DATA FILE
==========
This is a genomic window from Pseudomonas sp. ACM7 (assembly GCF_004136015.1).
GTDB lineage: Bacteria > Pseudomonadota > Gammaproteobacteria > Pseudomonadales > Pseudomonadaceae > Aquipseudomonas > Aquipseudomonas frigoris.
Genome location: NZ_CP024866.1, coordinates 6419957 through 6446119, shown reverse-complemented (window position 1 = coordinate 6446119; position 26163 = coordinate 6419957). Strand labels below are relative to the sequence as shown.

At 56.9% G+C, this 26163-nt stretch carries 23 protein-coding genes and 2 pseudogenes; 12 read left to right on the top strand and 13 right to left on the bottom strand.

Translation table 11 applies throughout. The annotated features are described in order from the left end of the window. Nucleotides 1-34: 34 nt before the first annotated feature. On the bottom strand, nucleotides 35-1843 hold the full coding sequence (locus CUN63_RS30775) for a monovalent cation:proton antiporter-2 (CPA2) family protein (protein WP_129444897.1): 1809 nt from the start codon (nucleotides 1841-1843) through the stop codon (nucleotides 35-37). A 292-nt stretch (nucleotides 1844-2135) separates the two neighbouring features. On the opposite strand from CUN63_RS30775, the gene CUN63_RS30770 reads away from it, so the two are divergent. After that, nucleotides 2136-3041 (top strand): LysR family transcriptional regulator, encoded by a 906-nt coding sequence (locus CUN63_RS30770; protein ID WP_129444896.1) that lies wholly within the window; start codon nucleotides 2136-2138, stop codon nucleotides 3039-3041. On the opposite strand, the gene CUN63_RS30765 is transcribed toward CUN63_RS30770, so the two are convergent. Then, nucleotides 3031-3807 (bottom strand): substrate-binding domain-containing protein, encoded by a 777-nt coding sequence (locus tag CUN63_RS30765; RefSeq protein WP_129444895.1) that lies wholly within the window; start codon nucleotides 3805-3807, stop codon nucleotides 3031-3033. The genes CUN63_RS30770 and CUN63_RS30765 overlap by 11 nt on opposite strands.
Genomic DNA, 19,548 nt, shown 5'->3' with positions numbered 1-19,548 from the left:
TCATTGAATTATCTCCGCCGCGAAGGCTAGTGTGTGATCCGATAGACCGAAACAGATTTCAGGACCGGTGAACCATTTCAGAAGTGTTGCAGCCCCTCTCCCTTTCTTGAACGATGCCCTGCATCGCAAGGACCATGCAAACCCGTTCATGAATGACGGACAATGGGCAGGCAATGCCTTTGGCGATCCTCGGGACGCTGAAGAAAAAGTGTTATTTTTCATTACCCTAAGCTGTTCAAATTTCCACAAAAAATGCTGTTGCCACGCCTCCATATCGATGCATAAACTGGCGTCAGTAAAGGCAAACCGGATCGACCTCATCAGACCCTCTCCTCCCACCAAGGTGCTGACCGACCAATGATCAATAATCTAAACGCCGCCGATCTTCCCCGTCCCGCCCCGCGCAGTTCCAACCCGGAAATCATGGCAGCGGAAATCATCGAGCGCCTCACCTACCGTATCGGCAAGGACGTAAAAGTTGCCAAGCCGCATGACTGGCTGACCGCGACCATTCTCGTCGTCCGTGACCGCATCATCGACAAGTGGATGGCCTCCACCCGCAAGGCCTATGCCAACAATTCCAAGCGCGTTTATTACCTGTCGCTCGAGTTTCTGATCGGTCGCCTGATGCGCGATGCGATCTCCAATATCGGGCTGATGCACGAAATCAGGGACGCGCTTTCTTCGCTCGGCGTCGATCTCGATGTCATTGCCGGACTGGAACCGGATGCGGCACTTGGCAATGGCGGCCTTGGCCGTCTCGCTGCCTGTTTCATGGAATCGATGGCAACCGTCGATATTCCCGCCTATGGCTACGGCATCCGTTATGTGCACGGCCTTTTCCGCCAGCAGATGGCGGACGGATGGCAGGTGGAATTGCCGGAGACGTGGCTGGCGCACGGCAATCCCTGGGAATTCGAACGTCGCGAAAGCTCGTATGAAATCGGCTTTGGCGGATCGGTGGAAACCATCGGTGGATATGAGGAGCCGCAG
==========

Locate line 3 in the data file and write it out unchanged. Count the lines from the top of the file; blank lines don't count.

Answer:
Genome location: NZ_CP024866.1, coordinates 6419957 through 6446119, shown reverse-complemented (window position 1 = coordinate 6446119; position 26163 = coordinate 6419957). Strand labels below are relative to the sequence as shown.